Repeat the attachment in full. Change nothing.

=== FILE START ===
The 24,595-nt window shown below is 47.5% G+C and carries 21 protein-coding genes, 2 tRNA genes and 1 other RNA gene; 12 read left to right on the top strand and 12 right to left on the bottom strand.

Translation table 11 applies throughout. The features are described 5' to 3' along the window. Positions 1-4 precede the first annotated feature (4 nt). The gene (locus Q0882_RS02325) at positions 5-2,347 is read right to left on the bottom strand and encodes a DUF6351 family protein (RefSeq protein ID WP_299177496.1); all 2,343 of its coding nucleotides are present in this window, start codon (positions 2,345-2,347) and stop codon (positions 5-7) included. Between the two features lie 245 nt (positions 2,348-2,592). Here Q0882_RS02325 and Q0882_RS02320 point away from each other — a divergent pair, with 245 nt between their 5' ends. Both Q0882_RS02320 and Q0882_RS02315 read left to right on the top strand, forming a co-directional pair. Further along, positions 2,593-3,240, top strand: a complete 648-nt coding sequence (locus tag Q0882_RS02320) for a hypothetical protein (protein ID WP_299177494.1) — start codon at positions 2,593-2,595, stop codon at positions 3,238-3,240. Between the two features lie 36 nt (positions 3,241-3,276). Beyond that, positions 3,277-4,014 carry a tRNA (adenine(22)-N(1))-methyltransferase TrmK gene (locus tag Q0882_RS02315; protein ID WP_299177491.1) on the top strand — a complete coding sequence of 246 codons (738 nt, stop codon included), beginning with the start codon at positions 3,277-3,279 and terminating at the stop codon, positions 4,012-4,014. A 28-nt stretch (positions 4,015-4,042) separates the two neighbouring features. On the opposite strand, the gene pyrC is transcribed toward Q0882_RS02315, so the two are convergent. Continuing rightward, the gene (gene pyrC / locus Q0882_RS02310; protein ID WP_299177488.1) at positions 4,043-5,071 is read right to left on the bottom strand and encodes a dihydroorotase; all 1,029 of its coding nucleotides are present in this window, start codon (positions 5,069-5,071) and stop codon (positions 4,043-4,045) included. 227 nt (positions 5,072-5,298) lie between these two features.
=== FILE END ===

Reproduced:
The 24,595-nt window shown below is 47.5% G+C and carries 21 protein-coding genes, 2 tRNA genes and 1 other RNA gene; 12 read left to right on the top strand and 12 right to left on the bottom strand.

Translation table 11 applies throughout. The features are described 5' to 3' along the window. Positions 1-4 precede the first annotated feature (4 nt). The gene (locus Q0882_RS02325) at positions 5-2,347 is read right to left on the bottom strand and encodes a DUF6351 family protein (RefSeq protein ID WP_299177496.1); all 2,343 of its coding nucleotides are present in this window, start codon (positions 2,345-2,347) and stop codon (positions 5-7) included. Between the two features lie 245 nt (positions 2,348-2,592). Here Q0882_RS02325 and Q0882_RS02320 point away from each other — a divergent pair, with 245 nt between their 5' ends. Both Q0882_RS02320 and Q0882_RS02315 read left to right on the top strand, forming a co-directional pair. Further along, positions 2,593-3,240, top strand: a complete 648-nt coding sequence (locus tag Q0882_RS02320) for a hypothetical protein (protein ID WP_299177494.1) — start codon at positions 2,593-2,595, stop codon at positions 3,238-3,240. Between the two features lie 36 nt (positions 3,241-3,276). Beyond that, positions 3,277-4,014 carry a tRNA (adenine(22)-N(1))-methyltransferase TrmK gene (locus tag Q0882_RS02315; protein ID WP_299177491.1) on the top strand — a complete coding sequence of 246 codons (738 nt, stop codon included), beginning with the start codon at positions 3,277-3,279 and terminating at the stop codon, positions 4,012-4,014. A 28-nt stretch (positions 4,015-4,042) separates the two neighbouring features. On the opposite strand, the gene pyrC is transcribed toward Q0882_RS02315, so the two are convergent. Continuing rightward, the gene (gene pyrC / locus Q0882_RS02310; protein ID WP_299177488.1) at positions 4,043-5,071 is read right to left on the bottom strand and encodes a dihydroorotase; all 1,029 of its coding nucleotides are present in this window, start codon (positions 5,069-5,071) and stop codon (positions 4,043-4,045) included. 227 nt (positions 5,072-5,298) lie between these two features.